Data backup and digital responsibility now more important than ever

Every year we deal with more than 50,000 physical and logical data loss cases in our clean rooms around the world. An idle minute in all industries is worth about $5,600.

When estimating damages, the Ponemon Institute includes throws in the costs of outsourcing hotline support, forensic investigations, notifying customers, in-house investigations and communication with affected customers.

In the 2014 Cost of Data Breach Study found that the average data breach costs U.S. companies an average of $195 per record lost, amounting to an average of $5.85 million per breach. Gartner estimates global losses from cyber crime total nearly $400 billion annually.

The EMC Global Data Protection Index finds that globally, enterprises are losing as much as $1.7 trillion through data loss ($754 million) and unplanned downtime ($954 million). Sixty-two percent of respondents said at least one of the following: big data, hybrid cloud, mobile devices, is ‘difficult’ or ‘very difficult’ to protect.

The study also reveals that 87% of businesses are behind the curve for data protection maturity; while 71% of businesses are not fully confident of restoring their data.

The average company spends $153 million on IT and $12 million on data protection. Those ahead of curve spend almost $37 million on data protection.

Financial services, Energy, IT and Telecoms have most data protection vendors; while the top 3 spenders are in the IT (9.16%), TelCo (8.97%), Financial Services (8.04%) sectors.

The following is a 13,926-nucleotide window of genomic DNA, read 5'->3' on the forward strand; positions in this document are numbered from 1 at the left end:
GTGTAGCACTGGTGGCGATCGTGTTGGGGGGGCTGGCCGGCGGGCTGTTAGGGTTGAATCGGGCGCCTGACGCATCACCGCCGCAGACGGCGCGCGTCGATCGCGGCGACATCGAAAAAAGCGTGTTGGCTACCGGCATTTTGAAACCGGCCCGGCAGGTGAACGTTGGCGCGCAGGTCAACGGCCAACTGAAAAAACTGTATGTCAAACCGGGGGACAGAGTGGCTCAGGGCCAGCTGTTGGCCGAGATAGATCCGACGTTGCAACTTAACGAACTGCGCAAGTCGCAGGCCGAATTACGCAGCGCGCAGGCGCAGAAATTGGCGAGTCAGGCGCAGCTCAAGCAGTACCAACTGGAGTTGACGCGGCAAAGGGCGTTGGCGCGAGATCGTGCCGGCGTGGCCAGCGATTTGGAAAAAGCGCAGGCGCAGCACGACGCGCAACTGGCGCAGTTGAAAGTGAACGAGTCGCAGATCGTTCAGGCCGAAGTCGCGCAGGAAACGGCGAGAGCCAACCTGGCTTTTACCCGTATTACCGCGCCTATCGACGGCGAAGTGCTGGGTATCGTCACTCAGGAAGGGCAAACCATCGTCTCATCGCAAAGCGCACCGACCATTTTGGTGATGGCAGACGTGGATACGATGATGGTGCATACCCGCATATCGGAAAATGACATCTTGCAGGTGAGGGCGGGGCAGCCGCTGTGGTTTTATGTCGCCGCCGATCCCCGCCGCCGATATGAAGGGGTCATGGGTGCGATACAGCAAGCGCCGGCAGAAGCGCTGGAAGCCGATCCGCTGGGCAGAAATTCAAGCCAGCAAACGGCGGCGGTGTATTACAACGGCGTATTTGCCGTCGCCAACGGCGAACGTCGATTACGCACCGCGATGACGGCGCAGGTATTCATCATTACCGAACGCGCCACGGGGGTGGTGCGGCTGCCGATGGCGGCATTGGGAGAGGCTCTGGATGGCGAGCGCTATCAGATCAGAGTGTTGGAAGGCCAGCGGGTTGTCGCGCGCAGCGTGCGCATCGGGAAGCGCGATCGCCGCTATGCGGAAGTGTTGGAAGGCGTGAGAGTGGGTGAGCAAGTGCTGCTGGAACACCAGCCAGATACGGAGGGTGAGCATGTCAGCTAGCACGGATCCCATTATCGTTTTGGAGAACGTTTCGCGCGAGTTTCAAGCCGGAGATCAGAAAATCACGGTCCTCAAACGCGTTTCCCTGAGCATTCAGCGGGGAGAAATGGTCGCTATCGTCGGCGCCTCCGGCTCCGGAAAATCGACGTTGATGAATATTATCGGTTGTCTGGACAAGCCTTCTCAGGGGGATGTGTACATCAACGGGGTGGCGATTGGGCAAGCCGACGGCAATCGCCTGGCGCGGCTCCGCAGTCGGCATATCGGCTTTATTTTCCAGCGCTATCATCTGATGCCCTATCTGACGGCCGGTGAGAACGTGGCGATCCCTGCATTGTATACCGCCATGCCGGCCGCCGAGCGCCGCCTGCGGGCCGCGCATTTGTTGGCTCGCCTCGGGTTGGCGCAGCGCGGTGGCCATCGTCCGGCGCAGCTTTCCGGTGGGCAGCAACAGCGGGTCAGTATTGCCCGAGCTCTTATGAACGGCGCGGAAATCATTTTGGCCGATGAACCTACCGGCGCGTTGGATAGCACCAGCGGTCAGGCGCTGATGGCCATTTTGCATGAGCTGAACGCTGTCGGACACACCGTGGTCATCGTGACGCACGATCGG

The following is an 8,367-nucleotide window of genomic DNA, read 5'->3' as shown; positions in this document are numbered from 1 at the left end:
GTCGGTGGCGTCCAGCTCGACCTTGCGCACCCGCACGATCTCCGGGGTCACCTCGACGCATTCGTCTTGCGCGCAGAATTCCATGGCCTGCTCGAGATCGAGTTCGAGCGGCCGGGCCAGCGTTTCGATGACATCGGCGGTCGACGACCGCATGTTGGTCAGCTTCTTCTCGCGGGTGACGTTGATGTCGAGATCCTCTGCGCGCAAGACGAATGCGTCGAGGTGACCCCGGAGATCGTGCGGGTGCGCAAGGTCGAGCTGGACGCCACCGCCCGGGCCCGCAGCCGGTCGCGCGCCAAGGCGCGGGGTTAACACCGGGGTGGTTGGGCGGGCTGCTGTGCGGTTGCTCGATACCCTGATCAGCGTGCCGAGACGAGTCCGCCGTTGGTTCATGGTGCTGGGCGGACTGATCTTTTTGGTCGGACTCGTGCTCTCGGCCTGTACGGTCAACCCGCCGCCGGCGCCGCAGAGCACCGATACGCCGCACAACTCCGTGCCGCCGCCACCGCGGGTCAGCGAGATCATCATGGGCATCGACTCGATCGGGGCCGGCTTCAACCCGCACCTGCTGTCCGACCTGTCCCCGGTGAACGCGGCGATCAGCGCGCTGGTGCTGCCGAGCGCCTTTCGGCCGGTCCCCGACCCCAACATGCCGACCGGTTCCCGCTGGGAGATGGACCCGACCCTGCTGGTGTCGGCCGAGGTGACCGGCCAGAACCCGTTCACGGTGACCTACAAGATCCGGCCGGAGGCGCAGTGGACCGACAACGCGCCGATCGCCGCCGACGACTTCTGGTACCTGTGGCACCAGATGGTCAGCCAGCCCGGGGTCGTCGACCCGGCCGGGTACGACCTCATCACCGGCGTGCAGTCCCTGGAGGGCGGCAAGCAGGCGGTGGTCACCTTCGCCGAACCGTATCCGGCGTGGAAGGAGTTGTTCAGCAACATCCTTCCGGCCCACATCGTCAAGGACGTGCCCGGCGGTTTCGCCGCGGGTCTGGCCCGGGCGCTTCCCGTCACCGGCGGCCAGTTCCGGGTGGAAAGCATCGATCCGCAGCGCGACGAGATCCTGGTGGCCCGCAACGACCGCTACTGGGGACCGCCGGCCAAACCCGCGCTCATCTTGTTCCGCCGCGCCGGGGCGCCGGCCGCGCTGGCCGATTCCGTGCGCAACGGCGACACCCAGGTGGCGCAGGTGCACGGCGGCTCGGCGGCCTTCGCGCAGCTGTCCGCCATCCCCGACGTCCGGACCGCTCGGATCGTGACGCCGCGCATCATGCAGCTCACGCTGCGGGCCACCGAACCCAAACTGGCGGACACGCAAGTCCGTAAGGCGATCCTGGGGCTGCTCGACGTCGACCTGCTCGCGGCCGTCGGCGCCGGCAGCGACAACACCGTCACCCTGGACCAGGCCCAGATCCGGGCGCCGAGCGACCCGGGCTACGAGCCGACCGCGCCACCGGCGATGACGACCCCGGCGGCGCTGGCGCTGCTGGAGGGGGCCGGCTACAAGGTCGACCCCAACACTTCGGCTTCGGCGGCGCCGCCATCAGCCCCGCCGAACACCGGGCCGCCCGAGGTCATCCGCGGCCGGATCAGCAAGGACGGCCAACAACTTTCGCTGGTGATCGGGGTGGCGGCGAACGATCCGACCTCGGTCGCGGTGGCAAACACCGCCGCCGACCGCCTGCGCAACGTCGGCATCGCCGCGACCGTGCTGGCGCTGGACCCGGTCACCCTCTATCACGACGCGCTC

The study also finds that those with one vendor are the least likely to experience data loss or downtime.

The average annual loss per company is 2.33TB of data (equivalent to around 24 million e-mails), which costs $1.02 million. Businesses with one vendor lost the least data, while those with 3 or more vendors lost the most data. IT (3.83TB) and Financial Services (2.92TB) lost the biggest volume of data.

One quarter of organizations do not back up anything continuously & suffer 32 hours downtime (vs. 25 hour downtime average); while 71% are not fully confident that they can recover systems/data today from all platforms. More than half are currently using backup-as a service; further 34% plan to in the future; and 47% plan to use archive as a service and data recovery as a service in the future.

Some of the high-profile cases of hacking are Sony Entertainment and HSBC.

Hackers illegally published materials from Sony, including Hollywood movies not yet in the world hire (Fury, Anny, Still Alice); the script and budget of the last James Bond movie; personal correspondence; and over 11 Тbof information stolen.

While Sony said in an earnings report that the hack would cost $15 million “in investigation and remediation costs” for the quarter to Dec. 31, senior general manager Kazuhiko Takeda said Wednesday that the figure would be $35 million for the full fiscal year through March 31.

“The figure primarily covers costs such as those associated with restoring our financial and IT systems,” a spokesman at Sony’s Tokyo headquarters said later via email. Indeed, analysts at Macquarie Research estimate the cost of rebuilding Sony’s computer systems could total some $83 million.

  1. ’s websites across the world have been hit by one of the largest cyber attacks to strike a bank in an attack that left millions of customers without access to online services (October, 2012).